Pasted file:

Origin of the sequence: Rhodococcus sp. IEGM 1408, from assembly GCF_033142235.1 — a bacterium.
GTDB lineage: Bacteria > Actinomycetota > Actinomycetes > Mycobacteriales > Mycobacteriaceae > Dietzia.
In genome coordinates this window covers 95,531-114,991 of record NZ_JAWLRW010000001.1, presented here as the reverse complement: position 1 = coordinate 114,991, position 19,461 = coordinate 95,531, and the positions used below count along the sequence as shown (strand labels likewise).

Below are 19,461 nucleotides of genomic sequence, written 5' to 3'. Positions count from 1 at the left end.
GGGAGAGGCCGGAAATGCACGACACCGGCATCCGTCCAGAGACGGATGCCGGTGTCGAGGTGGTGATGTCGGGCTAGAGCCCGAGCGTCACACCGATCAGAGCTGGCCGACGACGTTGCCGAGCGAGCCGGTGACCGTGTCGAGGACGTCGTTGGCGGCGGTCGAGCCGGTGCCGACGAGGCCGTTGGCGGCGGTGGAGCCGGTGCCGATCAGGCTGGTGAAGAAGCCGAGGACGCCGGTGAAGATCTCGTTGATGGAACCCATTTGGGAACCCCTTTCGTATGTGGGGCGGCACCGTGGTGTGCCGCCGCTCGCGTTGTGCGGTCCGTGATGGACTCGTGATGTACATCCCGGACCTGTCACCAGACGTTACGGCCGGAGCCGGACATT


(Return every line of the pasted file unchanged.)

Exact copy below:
Origin of the sequence: Rhodococcus sp. IEGM 1408, from assembly GCF_033142235.1 — a bacterium.
GTDB lineage: Bacteria > Actinomycetota > Actinomycetes > Mycobacteriales > Mycobacteriaceae > Dietzia.
In genome coordinates this window covers 95,531-114,991 of record NZ_JAWLRW010000001.1, presented here as the reverse complement: position 1 = coordinate 114,991, position 19,461 = coordinate 95,531, and the positions used below count along the sequence as shown (strand labels likewise).

Below are 19,461 nucleotides of genomic sequence, written 5' to 3'. Positions count from 1 at the left end.
GGGAGAGGCCGGAAATGCACGACACCGGCATCCGTCCAGAGACGGATGCCGGTGTCGAGGTGGTGATGTCGGGCTAGAGCCCGAGCGTCACACCGATCAGAGCTGGCCGACGACGTTGCCGAGCGAGCCGGTGACCGTGTCGAGGACGTCGTTGGCGGCGGTCGAGCCGGTGCCGACGAGGCCGTTGGCGGCGGTGGAGCCGGTGCCGATCAGGCTGGTGAAGAAGCCGAGGACGCCGGTGAAGATCTCGTTGATGGAACCCATTTGGGAACCCCTTTCGTATGTGGGGCGGCACCGTGGTGTGCCGCCGCTCGCGTTGTGCGGTCCGTGATGGACTCGTGATGTACATCCCGGACCTGTCACCAGACGTTACGGCCGGAGCCGGACATT